Autumn never really had a chance this year. Summer lingered and even when we thought it couldn't last, it lingered some more. But the inevitable drop in temperature arrived this week and the frosty chill in the air certainly delivered an abrupt end, to the romance we'd had with warm breezes and sumptuous sunshine. It seems winter is here.
Occasionally I entertain thoughts of living a more rural life, where things move a little slower and there is a tangible connection with the land and the seasons. We'd find acreage somewhere in the beautiful countryside, a meandering unsealed road would lead to a gorgeous weatherboard cottage, with a red tin roof and verandahs all around. I'd open a B&B, perhaps run a cooking school and of course I'd sell baked goods, preserves and pickles, fresh eggs, cut flowers and home grown vegetables from a little roadside stall at the front gate.
But then I remember and content myself with how much we love the coastal life, the long walks on the beach and late afternoon swims in the saltwater just a short stroll from where we live. We do already have a tin roof, a wood fire, hens for fresh eggs and a vegetable patch to grow some of our own food. Perhaps we don't need to relocate to live a more rural existence, maybe it is possible to live a little slower and simpler just where we are.
My basil plant has finally accepted the season has changed, it is has been madly producing flowers and seed pods, which the bees are now raiding. The lettuce seedlings planted a few weeks ago are thriving with the cooler weather and the morning dew. The soil, still warm has been prepared to plant potatoes soon. My neighbour Isobel gave me a jar of her golden, deliciously fragrant, honey harvested from her backyard beehive last weekend - I've been busy spreading it thickly on toasted sourdough ever since.
Earlier in the week I found a new place by the side of the road to collect a basket of pine cones, there they were littered on the ground under some towering pine trees. They are such wonderful fire starters for the open fire. On my way home I stopped to grab some darling hydrangeas for $5 a bunch and juicy lemons for fifty cents each from the market garden stall just up the hill from our place - it is always a treat to see what they have for sale. Yesterday our firewood for the winter months arrived, the truck backed up, dumped a tonne of wood on the driveway and left. I spent the rest of afternoon labouring to move and stack the wood outside the back door. My elderly neighbour Fred wandered over to observe the activity and offered me a pair of gloves to ward of any splinters - I was grateful. Although I was weary at the end of moving all those logs I was thankful I didn't have to chop the trees down myself.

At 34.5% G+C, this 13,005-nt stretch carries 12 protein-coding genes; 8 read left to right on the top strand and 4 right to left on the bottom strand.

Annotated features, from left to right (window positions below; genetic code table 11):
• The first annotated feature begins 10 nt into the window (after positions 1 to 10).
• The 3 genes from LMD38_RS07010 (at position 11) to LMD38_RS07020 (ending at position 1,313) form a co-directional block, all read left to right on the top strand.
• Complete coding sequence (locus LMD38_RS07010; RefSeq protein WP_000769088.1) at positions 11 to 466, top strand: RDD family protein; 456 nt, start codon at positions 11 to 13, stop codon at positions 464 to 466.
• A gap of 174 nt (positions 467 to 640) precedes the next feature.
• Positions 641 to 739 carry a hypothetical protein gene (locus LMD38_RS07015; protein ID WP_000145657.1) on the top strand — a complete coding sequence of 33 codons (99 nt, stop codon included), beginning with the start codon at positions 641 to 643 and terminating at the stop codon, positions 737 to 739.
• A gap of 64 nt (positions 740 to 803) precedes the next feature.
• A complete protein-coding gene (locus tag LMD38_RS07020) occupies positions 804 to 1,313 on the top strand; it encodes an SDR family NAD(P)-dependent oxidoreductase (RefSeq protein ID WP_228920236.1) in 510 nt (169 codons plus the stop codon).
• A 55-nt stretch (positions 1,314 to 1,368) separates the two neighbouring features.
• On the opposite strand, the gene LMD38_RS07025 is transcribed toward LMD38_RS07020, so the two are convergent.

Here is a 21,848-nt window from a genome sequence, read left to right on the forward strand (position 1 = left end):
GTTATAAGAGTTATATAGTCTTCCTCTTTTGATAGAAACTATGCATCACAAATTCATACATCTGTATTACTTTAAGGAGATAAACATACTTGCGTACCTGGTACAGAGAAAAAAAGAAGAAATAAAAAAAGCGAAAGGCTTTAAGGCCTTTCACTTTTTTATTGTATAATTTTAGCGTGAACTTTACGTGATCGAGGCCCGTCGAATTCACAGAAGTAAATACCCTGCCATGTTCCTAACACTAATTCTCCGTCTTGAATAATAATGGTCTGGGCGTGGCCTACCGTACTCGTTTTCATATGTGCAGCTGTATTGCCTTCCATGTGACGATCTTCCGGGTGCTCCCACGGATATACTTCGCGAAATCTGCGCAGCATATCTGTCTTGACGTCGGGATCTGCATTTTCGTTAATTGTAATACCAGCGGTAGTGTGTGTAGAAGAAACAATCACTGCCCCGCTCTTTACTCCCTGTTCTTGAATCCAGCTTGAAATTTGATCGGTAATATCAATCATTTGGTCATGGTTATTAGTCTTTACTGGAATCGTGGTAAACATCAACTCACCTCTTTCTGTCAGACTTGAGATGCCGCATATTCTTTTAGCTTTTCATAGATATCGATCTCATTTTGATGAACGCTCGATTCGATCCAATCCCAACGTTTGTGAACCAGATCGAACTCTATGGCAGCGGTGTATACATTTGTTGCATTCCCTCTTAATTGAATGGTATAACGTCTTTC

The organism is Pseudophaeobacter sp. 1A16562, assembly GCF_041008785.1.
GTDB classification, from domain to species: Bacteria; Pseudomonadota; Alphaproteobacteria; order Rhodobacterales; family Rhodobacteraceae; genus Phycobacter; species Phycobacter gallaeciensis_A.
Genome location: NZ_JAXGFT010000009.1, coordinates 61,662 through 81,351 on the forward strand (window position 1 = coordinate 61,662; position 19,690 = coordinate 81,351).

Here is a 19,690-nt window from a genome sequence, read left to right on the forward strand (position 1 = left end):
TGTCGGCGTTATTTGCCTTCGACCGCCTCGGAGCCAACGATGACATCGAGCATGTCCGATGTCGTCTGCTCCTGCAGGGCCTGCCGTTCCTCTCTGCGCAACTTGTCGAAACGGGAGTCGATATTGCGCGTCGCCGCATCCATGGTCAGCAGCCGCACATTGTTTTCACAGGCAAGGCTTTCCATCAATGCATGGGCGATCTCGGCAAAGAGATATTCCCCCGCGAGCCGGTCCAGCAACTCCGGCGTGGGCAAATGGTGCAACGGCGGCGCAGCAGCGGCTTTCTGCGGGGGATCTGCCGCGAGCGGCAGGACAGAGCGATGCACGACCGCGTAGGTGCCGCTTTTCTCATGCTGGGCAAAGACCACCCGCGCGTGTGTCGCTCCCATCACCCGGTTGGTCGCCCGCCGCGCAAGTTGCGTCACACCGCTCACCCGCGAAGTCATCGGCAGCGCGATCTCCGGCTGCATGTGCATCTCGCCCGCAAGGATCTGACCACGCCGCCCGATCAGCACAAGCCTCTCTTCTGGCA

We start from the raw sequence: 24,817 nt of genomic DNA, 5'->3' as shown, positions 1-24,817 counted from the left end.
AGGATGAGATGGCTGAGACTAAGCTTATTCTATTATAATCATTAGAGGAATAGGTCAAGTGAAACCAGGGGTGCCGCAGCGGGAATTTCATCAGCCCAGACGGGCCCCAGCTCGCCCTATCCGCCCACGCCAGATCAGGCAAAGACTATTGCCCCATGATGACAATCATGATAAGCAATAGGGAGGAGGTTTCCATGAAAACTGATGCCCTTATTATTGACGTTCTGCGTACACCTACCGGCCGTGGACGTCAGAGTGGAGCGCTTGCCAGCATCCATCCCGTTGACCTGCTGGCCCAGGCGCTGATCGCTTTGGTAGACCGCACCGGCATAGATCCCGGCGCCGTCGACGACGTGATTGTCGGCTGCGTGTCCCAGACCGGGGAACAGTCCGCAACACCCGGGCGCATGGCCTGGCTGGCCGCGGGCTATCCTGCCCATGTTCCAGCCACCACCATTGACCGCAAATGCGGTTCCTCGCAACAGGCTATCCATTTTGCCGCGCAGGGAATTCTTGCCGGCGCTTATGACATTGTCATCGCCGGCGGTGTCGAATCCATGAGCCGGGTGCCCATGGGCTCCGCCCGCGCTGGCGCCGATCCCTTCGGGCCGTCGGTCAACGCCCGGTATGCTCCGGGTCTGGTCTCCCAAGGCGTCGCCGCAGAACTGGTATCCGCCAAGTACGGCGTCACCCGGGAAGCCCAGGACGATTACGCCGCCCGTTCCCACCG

I've been baking these Double Chocolate and Quinoa Muffins from my new cookbook Our Delicious Adventure - Recipes and Stories of Food and Travel. It has been two batches a week lately as the whole family thinks they are good. As evening closes in, here I sit on the lounge warmed by a crackling fire, with the aroma of freshly baked muffins wafting from the kitchen. I'm thinking to myself, living in our little cottage on a small plot of land, in a cul-de-sac by the sea is the life and community I really do enjoy.
DOUBLE CHOCOLATE AND QUINOA MUFFINS
These wholesome gluten-free muffins will deliver you double the chocolate taste, with the nourishment of quinoa flour, almond meal and natural yoghurt to sustain you. I like to make mine large, giving you six decent sized muffins, but they will work just as well smaller, giving you a dozen from this recipe.
makes 6 large or 12 medium
what you need
¾ cup (115g) rapadura sugar
1 tsp vanilla bean paste
1 cup (100g) almond meal
1 cup (120g) quinoa flour
2 tbsp cocoa
1 tsp gluten-free baking powder
½ cup (125ml) natural yoghurt
100g dark chocolate pieces
what you do
1. Preheat the oven to 180°C (160°C fan forced) and lightly grease 6 large (160ml) or 12 medium (80ml) muffin tins.
2. Using electric beaters, beat the butter and sugar until light and creamy. Add the eggs and vanilla bean paste and beat to combine. Add the remaining ingredients except the chocolate pieces and mix well.
3. Spoon the mixture evenly into prepared muffin tins. For larger muffins use a ½ cup measure per muffin, for smaller muffins a ¼ cup per muffin. Evenly disperse the dark choc pieces between all muffins, poking them into the top of the batter.
4. Bake large muffins for 30 minutes, or medium muffins for 20 minutes or until skewer comes out clean when inserted into the centre of the muffin. Lift out onto a wire rack to cool.
Note: It is doable and worthwhile to make your own almond meal. Process ¾ cup (100g) whole raw almonds to produce the required 1 cup of almond meal. Left over almond meal is best stored in the refrigerator in airtight glass jar.
Storage: To freeze muffins wrap in non-stick baking paper, then place into an airtight snap lock bag with the excess air expelled.
© Recipe - Our Delicious Adventure - Recipes and Stories of Food and Travel by Jane Grover
Our Delicious Adventure - Recipes and Stories of Food and Travel will be released September 1st 2016
For the early birds among you: pre-order now and have it posted to you end of August 2016.
Pre-order available here
Stay tuned for upcoming events for both the launch and Australia wide promotion of my new cookbook.